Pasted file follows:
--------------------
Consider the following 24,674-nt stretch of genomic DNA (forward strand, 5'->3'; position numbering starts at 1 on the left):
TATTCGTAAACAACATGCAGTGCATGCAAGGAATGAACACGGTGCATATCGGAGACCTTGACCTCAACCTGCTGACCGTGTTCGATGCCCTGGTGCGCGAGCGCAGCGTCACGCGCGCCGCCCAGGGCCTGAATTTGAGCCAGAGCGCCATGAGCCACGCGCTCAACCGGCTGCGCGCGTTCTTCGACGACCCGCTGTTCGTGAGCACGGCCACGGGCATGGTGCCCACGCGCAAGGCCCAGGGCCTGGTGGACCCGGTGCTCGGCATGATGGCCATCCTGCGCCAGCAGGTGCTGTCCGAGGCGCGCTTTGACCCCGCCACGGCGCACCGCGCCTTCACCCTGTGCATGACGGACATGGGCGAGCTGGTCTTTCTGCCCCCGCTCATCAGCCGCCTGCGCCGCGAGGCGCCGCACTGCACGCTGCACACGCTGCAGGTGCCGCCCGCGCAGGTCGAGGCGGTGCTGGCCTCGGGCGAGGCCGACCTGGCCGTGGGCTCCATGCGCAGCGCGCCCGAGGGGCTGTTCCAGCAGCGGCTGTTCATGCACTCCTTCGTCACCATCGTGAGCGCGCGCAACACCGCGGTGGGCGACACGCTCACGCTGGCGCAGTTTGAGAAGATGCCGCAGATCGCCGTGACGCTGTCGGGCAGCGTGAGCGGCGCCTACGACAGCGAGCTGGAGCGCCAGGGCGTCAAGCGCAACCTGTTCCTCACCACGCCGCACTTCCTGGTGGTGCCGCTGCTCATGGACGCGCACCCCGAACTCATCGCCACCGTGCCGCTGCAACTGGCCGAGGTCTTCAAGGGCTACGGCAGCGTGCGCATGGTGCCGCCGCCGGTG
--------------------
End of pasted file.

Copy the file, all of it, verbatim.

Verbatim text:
Consider the following 24,674-nt stretch of genomic DNA (forward strand, 5'->3'; position numbering starts at 1 on the left):
TATTCGTAAACAACATGCAGTGCATGCAAGGAATGAACACGGTGCATATCGGAGACCTTGACCTCAACCTGCTGACCGTGTTCGATGCCCTGGTGCGCGAGCGCAGCGTCACGCGCGCCGCCCAGGGCCTGAATTTGAGCCAGAGCGCCATGAGCCACGCGCTCAACCGGCTGCGCGCGTTCTTCGACGACCCGCTGTTCGTGAGCACGGCCACGGGCATGGTGCCCACGCGCAAGGCCCAGGGCCTGGTGGACCCGGTGCTCGGCATGATGGCCATCCTGCGCCAGCAGGTGCTGTCCGAGGCGCGCTTTGACCCCGCCACGGCGCACCGCGCCTTCACCCTGTGCATGACGGACATGGGCGAGCTGGTCTTTCTGCCCCCGCTCATCAGCCGCCTGCGCCGCGAGGCGCCGCACTGCACGCTGCACACGCTGCAGGTGCCGCCCGCGCAGGTCGAGGCGGTGCTGGCCTCGGGCGAGGCCGACCTGGCCGTGGGCTCCATGCGCAGCGCGCCCGAGGGGCTGTTCCAGCAGCGGCTGTTCATGCACTCCTTCGTCACCATCGTGAGCGCGCGCAACACCGCGGTGGGCGACACGCTCACGCTGGCGCAGTTTGAGAAGATGCCGCAGATCGCCGTGACGCTGTCGGGCAGCGTGAGCGGCGCCTACGACAGCGAGCTGGAGCGCCAGGGCGTCAAGCGCAACCTGTTCCTCACCACGCCGCACTTCCTGGTGGTGCCGCTGCTCATGGACGCGCACCCCGAACTCATCGCCACCGTGCCGCTGCAACTGGCCGAGGTCTTCAAGGGCTACGGCAGCGTGCGCATGGTGCCGCCGCCGGTG